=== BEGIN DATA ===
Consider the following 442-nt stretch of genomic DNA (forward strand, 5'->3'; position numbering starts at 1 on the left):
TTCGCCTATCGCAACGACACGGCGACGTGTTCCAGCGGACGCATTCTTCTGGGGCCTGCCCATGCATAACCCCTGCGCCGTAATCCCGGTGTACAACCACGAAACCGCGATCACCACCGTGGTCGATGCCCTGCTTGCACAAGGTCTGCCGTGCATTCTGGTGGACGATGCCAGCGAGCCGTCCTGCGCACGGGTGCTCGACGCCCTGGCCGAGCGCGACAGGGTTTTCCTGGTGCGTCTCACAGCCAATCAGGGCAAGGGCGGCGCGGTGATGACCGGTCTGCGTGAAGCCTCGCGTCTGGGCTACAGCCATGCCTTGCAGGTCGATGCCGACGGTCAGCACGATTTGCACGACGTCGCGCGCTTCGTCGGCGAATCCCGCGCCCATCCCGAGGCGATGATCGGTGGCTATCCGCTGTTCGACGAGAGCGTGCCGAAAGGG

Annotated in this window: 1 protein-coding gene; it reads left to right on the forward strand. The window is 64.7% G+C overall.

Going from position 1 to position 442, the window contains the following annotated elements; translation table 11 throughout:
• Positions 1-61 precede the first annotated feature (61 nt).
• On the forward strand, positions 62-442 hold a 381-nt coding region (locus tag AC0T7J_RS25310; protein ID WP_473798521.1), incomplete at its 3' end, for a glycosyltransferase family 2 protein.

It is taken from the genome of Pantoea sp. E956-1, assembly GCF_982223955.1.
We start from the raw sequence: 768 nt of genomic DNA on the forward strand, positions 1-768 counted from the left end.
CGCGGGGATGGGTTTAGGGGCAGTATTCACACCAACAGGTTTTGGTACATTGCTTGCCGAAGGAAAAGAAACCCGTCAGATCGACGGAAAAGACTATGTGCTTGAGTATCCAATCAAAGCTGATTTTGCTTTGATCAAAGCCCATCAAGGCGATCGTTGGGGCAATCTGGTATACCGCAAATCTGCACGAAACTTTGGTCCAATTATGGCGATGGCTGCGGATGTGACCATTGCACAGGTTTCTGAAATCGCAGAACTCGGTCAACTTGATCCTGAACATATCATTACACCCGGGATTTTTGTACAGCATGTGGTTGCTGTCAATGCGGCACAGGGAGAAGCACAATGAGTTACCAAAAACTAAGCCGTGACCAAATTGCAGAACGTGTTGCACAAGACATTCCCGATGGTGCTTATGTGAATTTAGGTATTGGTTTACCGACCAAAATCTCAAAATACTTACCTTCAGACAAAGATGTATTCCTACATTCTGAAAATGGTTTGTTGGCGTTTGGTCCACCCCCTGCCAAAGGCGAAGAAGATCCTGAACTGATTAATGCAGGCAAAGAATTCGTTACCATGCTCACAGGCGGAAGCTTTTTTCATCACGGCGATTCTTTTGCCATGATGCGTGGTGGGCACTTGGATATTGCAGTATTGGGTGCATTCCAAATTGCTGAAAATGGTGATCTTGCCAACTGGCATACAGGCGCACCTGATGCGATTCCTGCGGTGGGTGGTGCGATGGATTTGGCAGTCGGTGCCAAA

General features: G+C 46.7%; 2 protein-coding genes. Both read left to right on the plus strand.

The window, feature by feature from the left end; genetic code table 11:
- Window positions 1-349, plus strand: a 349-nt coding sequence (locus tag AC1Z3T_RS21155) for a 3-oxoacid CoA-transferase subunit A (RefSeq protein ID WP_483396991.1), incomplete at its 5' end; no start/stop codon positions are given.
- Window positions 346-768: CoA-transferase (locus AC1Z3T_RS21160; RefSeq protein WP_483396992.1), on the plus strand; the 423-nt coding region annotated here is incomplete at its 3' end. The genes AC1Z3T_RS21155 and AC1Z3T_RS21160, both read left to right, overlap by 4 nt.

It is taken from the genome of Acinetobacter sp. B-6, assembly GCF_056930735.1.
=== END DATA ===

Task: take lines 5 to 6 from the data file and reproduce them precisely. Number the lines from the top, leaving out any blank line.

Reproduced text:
• Positions 1-61 precede the first annotated feature (61 nt).
• On the forward strand, positions 62-442 hold a 381-nt coding region (locus tag AC0T7J_RS25310; protein ID WP_473798521.1), incomplete at its 3' end, for a glycosyltransferase family 2 protein.